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Ethers & Epoxides. Chapter 11. 11.1 Structure, Fig. 11-1. The functional group of an ether is an oxygen atom bonded to two carbon atoms in dialkyl ethers, oxygen is sp 3 hybridized with bond angles of approximately 109.5°. in dimethyl ether, the C-O-C bond angle is 110.3°. Structure.

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Ethers epoxides

Ethers & Epoxides

Chapter 11


11 1 structure fig 11 1
11.1 Structure, Fig. 11-1

  • The functional group of an ether is an oxygen atom bonded to two carbon atoms

    • in dialkyl ethers, oxygen is sp3 hybridized with bond angles of approximately 109.5°.

    • in dimethyl ether, the C-O-C bond angle is 110.3°


Structure
Structure

  • in other ethers, the ether oxygen is bonded to an sp2 hybridized carbon

  • in ethyl vinyl ether, for example, the ether oxygen is bonded to one sp3 hybridized carbon and one sp2 hybridized carbon


11 2 nomenclature ethers

C

H

O

H

3

C

H

O

C

C

H

C

H

C

H

O

C

H

C

H

3

3

3

2

2

3

C

H

O

C

H

C

H

3

2

3

Ethoxyethane

trans-

2-Ethoxy-

2-Methoxy-2-

(Diethyl ether)

methylpropane

cyclohexanol

(

tert-

Butyl methyl ether)

11.2 Nomenclature: ethers

  • IUPAC: the longest carbon chain is the parent

    • name the OR group as an alkoxy substituent

  • Common names: name the groups bonded to oxygen in alphabetical order followed by the word ether


Nomenclature cyclic ethers
Nomenclature: cyclic ethers

  • Although cyclic ethers have IUPAC names, their common names are more widely used

    • IUPAC: prefix ox- shows oxygen in the ring

    • the suffixes -irane, -etane, -olane, and -ane show three, four, five, and six atoms in a saturated ring


11 3 physical properties fig 11 2
11.3 Physical Properties, Fig. 11-2

  • Although ethers are polar compounds, only weak dipole-dipole attractive forces exist between their molecules in the pure liquid state


Physical properties fig 11 3
Physical Properties, Fig. 11-3

  • Boiling points of ethers are

    • lower than alcohols of comparable MW

    • close to those of hydrocarbons of comparable MW

  • Ethers are hydrogen bond acceptors

    • they are more soluble in H2O than are hydrocarbons


11 4 a preparation of ethers
11.4 A.Preparation of Ethers

  • Williamson ether synthesis: SN2 displacement of halide, tosylate, or mesylate by alkoxide ion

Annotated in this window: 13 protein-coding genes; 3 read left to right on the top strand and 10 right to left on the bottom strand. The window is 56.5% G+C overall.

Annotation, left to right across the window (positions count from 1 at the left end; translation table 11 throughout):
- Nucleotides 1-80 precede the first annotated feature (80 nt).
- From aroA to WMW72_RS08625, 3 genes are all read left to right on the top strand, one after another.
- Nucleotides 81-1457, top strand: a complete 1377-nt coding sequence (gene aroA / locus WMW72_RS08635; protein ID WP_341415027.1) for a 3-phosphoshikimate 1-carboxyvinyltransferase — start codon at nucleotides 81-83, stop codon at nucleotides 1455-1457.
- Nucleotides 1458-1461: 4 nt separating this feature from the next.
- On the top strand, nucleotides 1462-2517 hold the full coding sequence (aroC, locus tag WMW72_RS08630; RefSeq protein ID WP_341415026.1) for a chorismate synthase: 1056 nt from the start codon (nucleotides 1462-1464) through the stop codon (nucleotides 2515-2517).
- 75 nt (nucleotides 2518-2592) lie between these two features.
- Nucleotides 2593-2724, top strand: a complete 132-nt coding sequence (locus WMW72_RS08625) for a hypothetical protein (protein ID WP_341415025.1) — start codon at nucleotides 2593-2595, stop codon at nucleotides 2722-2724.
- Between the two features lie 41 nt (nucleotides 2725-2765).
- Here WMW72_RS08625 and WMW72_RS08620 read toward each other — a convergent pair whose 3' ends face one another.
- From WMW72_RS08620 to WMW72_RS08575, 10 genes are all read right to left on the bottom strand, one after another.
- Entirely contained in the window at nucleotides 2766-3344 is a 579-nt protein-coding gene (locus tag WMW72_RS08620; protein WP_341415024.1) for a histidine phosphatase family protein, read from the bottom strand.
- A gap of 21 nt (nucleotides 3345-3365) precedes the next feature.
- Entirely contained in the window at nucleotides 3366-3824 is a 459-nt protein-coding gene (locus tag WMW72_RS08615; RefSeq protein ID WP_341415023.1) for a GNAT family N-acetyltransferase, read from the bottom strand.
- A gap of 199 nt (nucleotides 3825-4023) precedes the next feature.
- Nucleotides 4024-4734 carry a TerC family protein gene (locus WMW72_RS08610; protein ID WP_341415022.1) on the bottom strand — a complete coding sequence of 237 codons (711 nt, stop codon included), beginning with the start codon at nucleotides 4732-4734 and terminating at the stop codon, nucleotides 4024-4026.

Preparation of ethers
Preparation of Ethers

  • yields are highest with methyl and 1° halides,

  • lower with 2° halides (competing -elimination)

  • reaction fails with 3° halides (-elimination only)


B preparation of ethers
B. Preparation of Ethers

  • Acid-catalyzed dehydration of alcohols

    • diethyl ether and several other ethers are made on an industrial scale this way

    • a specific example of an SN2 reaction in which a poor leaving group (OH-) is converted to a better one (H2O)


Preparation of ethers1
Preparation of Ethers

  • Step 1: proton transfer gives an oxonium ion

  • Step 2: nucleophilic displacement of H2O by the OH group of the alcohol gives a new oxonium ion


Preparation of ethers2
Preparation of Ethers

Step 3: proton transfer to solvent completes the reaction


C preparation of ethers
C. Preparation of Ethers

  • Acid-catalyzed addition of alcohols to alkenes

    • yields are highest using an alkene that can form a stable carbocation

    • and using methanol or a 1° alcohol that is not prone to undergo acid-catalyzed dehydration


Preparation of ethers3
Preparation of Ethers

  • Step 1: protonation of the alkene gives a carbocation

  • Step 2: reaction of the carbocation (an electrophile) with the alcohol (a nucleophile) gives an oxonium ion


Preparation of ethers4
Preparation of Ethers

Step 3: proton transfer to solvent completes the reaction


11 4 reactions a cleavage of ethers
11.4 Reactions, A. Cleavage of Ethers

  • Ethers are cleaved by HX to an alcohol and a haloalkane

    • cleavage requires both a strong acid and a good nucleophile; therefore, the use of concentrated HI (57%) and HBr (48%)

    • cleavage by concentrated HCl (38%) is less effective, primarily because Cl- is a weaker nucleophile in water than either I- or Br-


Cleavage of ethers
Cleavage of Ethers

  • A dialkyl ether is cleaved to two moles of haloalkane


Cleavage of ethers1
Cleavage of Ethers

  • Step 1: proton transfer to the oxygen atom of the ether gives an oxonium ion

  • Step 2: nucleophilic displacement on the 1° carbon gives a haloalkane and an alcohol

  • the alcohol is then converted to an haloalkane by another SN2 reaction


Cleavage of ethers2
Cleavage of Ethers

  • 3°, allylic, and benzylic ethers are particularly sensitive to cleavage by HX

    • tert-butyl ethers are cleaved by HCl at room temp

    • in this case, protonation of the ether oxygen is followed by C-O cleavage to give the tert-butyl cation


B oxidation of ethers
B. Oxidation of Ethers

  • Ethers react with O2 at a C-H bond adjacent to the ether oxygen to give hydroperoxides

    • reaction occurs by a radical chain mechanism